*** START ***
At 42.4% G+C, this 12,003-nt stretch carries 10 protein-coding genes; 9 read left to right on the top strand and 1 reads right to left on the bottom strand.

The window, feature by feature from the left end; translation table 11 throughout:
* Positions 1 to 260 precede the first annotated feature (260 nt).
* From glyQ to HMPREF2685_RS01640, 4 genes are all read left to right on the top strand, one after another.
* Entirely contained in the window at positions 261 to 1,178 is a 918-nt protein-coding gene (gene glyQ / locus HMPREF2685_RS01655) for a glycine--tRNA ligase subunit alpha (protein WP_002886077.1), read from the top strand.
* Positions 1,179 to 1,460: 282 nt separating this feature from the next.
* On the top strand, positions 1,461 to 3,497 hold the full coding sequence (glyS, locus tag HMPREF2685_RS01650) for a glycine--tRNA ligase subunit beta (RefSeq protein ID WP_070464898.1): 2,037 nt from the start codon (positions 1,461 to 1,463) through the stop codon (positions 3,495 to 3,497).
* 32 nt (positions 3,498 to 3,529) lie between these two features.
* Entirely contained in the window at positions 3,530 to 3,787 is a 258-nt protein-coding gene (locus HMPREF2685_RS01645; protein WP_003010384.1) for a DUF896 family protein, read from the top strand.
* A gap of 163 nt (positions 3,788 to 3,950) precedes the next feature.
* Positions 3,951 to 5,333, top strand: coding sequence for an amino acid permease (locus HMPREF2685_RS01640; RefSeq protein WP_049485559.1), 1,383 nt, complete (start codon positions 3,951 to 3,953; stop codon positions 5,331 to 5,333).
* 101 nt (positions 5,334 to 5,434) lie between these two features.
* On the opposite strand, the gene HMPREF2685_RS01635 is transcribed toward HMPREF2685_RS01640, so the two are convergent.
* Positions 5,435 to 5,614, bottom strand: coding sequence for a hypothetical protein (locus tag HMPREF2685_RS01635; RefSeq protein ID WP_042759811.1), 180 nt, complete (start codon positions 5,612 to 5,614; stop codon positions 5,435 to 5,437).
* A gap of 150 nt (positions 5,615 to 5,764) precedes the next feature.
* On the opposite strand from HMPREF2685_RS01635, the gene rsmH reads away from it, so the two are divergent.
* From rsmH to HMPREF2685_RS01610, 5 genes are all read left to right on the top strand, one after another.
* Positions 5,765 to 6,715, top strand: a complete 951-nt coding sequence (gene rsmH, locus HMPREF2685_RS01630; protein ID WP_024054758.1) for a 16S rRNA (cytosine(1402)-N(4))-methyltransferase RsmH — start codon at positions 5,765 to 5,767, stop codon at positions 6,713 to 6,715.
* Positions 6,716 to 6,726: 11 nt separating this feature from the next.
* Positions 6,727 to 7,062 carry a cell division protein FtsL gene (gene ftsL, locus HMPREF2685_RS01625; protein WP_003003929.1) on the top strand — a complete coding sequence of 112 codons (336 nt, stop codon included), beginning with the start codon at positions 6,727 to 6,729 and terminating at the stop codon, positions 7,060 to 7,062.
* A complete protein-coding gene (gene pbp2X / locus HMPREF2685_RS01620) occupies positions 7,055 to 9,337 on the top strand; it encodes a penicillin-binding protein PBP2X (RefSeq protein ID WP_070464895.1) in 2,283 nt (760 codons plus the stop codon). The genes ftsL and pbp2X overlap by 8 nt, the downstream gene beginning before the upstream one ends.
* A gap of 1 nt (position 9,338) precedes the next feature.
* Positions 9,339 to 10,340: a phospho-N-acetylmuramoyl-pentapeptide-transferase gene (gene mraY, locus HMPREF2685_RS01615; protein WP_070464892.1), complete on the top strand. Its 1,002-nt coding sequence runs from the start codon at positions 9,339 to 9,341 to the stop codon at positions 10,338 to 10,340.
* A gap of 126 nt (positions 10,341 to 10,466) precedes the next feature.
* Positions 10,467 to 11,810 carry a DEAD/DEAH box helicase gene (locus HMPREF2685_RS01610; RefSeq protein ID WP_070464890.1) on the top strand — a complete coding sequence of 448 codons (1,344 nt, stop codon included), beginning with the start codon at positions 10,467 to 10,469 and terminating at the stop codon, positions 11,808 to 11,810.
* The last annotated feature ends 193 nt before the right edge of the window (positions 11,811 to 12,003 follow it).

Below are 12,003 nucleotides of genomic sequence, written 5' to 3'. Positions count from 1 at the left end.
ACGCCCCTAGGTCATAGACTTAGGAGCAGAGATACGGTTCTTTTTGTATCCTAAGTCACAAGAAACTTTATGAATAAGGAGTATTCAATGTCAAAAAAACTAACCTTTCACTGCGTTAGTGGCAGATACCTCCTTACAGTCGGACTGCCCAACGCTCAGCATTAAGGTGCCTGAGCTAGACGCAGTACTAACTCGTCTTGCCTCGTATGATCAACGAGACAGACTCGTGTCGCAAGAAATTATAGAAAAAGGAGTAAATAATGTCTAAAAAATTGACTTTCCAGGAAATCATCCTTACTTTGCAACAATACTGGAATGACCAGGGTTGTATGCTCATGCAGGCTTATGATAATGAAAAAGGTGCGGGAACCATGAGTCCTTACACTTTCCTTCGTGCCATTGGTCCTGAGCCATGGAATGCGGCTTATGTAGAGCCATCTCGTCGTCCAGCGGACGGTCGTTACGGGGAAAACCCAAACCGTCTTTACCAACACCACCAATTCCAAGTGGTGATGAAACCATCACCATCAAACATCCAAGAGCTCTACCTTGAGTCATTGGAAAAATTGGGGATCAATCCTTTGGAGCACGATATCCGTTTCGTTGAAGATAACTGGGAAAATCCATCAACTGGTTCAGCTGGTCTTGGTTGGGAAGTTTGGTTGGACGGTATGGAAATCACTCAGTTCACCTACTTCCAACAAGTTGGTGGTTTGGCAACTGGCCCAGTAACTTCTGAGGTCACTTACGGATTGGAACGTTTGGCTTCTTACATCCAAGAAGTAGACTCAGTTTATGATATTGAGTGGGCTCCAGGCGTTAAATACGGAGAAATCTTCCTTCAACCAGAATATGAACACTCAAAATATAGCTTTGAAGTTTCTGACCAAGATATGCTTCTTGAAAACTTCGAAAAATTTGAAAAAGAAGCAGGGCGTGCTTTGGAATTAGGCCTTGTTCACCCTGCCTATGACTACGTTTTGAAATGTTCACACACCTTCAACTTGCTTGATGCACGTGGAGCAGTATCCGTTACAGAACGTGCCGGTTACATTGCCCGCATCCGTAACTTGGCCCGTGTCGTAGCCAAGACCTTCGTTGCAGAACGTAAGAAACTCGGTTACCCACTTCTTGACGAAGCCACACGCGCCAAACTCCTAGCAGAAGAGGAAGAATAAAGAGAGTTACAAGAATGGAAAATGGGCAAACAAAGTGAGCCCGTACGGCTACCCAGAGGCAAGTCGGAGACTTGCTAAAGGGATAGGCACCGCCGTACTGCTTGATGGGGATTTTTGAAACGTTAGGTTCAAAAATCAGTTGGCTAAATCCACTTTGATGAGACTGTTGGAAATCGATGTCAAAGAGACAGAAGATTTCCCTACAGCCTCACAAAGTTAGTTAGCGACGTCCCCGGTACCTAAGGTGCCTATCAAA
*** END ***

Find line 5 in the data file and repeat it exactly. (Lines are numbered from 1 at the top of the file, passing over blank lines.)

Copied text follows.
* Entirely contained in the window at positions 261 to 1,178 is a 918-nt protein-coding gene (gene glyQ / locus HMPREF2685_RS01655) for a glycine--tRNA ligase subunit alpha (protein WP_002886077.1), read from the top strand.